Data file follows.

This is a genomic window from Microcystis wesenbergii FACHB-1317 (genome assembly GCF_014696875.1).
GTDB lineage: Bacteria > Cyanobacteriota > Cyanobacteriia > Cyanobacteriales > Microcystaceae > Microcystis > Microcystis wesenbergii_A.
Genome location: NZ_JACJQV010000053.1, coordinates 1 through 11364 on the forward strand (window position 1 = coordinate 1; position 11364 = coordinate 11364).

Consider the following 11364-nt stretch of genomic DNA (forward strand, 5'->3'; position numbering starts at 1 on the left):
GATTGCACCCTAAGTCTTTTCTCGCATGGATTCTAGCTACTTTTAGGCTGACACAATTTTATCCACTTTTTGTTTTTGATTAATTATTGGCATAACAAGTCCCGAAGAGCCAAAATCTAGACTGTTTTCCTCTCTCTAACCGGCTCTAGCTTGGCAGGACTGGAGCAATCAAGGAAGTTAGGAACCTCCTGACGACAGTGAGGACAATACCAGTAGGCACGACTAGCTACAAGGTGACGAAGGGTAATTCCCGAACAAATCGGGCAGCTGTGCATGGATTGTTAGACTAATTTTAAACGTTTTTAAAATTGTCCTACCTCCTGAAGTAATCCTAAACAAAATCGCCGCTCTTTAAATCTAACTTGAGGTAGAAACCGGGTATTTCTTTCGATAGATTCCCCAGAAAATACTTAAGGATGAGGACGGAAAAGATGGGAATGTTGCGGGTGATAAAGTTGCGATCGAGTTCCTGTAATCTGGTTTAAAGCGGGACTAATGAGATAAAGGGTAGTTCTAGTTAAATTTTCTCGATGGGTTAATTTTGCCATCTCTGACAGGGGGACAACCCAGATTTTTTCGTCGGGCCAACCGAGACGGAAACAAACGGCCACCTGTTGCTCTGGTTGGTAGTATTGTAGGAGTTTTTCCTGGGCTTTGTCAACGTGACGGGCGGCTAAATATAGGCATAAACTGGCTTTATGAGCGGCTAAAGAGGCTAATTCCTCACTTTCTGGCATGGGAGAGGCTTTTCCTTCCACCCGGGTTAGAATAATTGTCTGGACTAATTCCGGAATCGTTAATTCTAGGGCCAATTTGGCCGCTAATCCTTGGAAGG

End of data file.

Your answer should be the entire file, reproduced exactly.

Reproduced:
This is a genomic window from Microcystis wesenbergii FACHB-1317 (genome assembly GCF_014696875.1).
GTDB lineage: Bacteria > Cyanobacteriota > Cyanobacteriia > Cyanobacteriales > Microcystaceae > Microcystis > Microcystis wesenbergii_A.
Genome location: NZ_JACJQV010000053.1, coordinates 1 through 11364 on the forward strand (window position 1 = coordinate 1; position 11364 = coordinate 11364).

Consider the following 11364-nt stretch of genomic DNA (forward strand, 5'->3'; position numbering starts at 1 on the left):
GATTGCACCCTAAGTCTTTTCTCGCATGGATTCTAGCTACTTTTAGGCTGACACAATTTTATCCACTTTTTGTTTTTGATTAATTATTGGCATAACAAGTCCCGAAGAGCCAAAATCTAGACTGTTTTCCTCTCTCTAACCGGCTCTAGCTTGGCAGGACTGGAGCAATCAAGGAAGTTAGGAACCTCCTGACGACAGTGAGGACAATACCAGTAGGCACGACTAGCTACAAGGTGACGAAGGGTAATTCCCGAACAAATCGGGCAGCTGTGCATGGATTGTTAGACTAATTTTAAACGTTTTTAAAATTGTCCTACCTCCTGAAGTAATCCTAAACAAAATCGCCGCTCTTTAAATCTAACTTGAGGTAGAAACCGGGTATTTCTTTCGATAGATTCCCCAGAAAATACTTAAGGATGAGGACGGAAAAGATGGGAATGTTGCGGGTGATAAAGTTGCGATCGAGTTCCTGTAATCTGGTTTAAAGCGGGACTAATGAGATAAAGGGTAGTTCTAGTTAAATTTTCTCGATGGGTTAATTTTGCCATCTCTGACAGGGGGACAACCCAGATTTTTTCGTCGGGCCAACCGAGACGGAAACAAACGGCCACCTGTTGCTCTGGTTGGTAGTATTGTAGGAGTTTTTCCTGGGCTTTGTCAACGTGACGGGCGGCTAAATATAGGCATAAACTGGCTTTATGAGCGGCTAAAGAGGCTAATTCCTCACTTTCTGGCATGGGAGAGGCTTTTCCTTCCACCCGGGTTAGAATAATTGTCTGGACTAATTCCGGAATCGTTAATTCTAGGGCCAATTTGGCCGCTAATCCTTGGAAGG